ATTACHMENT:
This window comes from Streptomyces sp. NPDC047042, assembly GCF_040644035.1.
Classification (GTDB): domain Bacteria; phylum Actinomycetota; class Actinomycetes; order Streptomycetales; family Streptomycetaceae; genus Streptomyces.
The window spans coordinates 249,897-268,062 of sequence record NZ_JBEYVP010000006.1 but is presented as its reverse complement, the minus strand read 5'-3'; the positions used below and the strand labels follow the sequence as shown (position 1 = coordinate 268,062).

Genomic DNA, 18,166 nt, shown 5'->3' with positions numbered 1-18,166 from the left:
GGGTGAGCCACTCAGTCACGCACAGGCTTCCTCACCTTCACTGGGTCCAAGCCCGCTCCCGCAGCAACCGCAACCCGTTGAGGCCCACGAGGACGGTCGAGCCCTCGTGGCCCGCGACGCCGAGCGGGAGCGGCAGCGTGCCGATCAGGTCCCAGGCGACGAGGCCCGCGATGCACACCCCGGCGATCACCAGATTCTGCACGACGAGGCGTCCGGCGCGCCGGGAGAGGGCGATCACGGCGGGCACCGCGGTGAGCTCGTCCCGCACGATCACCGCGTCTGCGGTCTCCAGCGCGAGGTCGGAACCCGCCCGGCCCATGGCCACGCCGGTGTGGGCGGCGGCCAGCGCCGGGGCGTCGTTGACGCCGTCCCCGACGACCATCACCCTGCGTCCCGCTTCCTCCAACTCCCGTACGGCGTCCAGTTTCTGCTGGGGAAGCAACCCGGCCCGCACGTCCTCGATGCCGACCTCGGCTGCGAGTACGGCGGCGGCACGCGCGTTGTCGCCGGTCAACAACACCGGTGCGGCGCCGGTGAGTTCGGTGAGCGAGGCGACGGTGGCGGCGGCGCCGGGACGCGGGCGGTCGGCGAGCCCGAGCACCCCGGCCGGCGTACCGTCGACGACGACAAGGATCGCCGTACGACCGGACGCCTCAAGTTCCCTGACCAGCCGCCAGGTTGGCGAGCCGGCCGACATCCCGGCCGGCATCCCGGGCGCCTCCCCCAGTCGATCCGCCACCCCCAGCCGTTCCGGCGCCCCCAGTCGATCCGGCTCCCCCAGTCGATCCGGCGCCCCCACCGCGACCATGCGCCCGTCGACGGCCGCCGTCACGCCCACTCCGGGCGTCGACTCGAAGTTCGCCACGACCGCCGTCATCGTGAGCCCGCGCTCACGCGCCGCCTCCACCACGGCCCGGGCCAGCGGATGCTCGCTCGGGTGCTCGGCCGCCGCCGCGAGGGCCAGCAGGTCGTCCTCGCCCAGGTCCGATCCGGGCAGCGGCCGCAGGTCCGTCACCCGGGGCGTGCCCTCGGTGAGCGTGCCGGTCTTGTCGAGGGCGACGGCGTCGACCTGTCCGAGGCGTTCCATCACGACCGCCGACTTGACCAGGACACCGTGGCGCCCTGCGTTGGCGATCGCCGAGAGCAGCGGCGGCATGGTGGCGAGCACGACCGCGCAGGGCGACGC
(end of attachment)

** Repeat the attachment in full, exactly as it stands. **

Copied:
This window comes from Streptomyces sp. NPDC047042, assembly GCF_040644035.1.
Classification (GTDB): domain Bacteria; phylum Actinomycetota; class Actinomycetes; order Streptomycetales; family Streptomycetaceae; genus Streptomyces.
The window spans coordinates 249,897-268,062 of sequence record NZ_JBEYVP010000006.1 but is presented as its reverse complement, the minus strand read 5'-3'; the positions used below and the strand labels follow the sequence as shown (position 1 = coordinate 268,062).

Genomic DNA, 18,166 nt, shown 5'->3' with positions numbered 1-18,166 from the left:
GGGTGAGCCACTCAGTCACGCACAGGCTTCCTCACCTTCACTGGGTCCAAGCCCGCTCCCGCAGCAACCGCAACCCGTTGAGGCCCACGAGGACGGTCGAGCCCTCGTGGCCCGCGACGCCGAGCGGGAGCGGCAGCGTGCCGATCAGGTCCCAGGCGACGAGGCCCGCGATGCACACCCCGGCGATCACCAGATTCTGCACGACGAGGCGTCCGGCGCGCCGGGAGAGGGCGATCACGGCGGGCACCGCGGTGAGCTCGTCCCGCACGATCACCGCGTCTGCGGTCTCCAGCGCGAGGTCGGAACCCGCCCGGCCCATGGCCACGCCGGTGTGGGCGGCGGCCAGCGCCGGGGCGTCGTTGACGCCGTCCCCGACGACCATCACCCTGCGTCCCGCTTCCTCCAACTCCCGTACGGCGTCCAGTTTCTGCTGGGGAAGCAACCCGGCCCGCACGTCCTCGATGCCGACCTCGGCTGCGAGTACGGCGGCGGCACGCGCGTTGTCGCCGGTCAACAACACCGGTGCGGCGCCGGTGAGTTCGGTGAGCGAGGCGACGGTGGCGGCGGCGCCGGGACGCGGGCGGTCGGCGAGCCCGAGCACCCCGGCCGGCGTACCGTCGACGACGACAAGGATCGCCGTACGACCGGACGCCTCAAGTTCCCTGACCAGCCGCCAGGTTGGCGAGCCGGCCGACATCCCGGCCGGCATCCCGGGCGCCTCCCCCAGTCGATCCGCCACCCCCAGCCGTTCCGGCGCCCCCAGTCGATCCGGCTCCCCCAGTCGATCCGGCGCCCCCACCGCGACCATGCGCCCGTCGACGGCCGCCGTCACGCCCACTCCGGGCGTCGACTCGAAGTTCGCCACGACCGCCGTCATCGTGAGCCCGCGCTCACGCGCCGCCTCCACCACGGCCCGGGCCAGCGGATGCTCGCTCGGGTGCTCGGCCGCCGCCGCGAGGGCCAGCAGGTCGTCCTCGCCCAGGTCCGATCCGGGCAGCGGCCGCAGGTCCGTCACCCGGGGCGTGCCCTCGGTGAGCGTGCCGGTCTTGTCGAGGGCGACGGCGTCGACCTGTCCGAGGCGTTCCATCACGACCGCCGACTTGACCAGGACACCGTGGCGCCCTGCGTTGGCGATCGCCGAGAGCAGCGGCGGCATGGTGGCGAGCACGACCGCGCAGGGCGACGC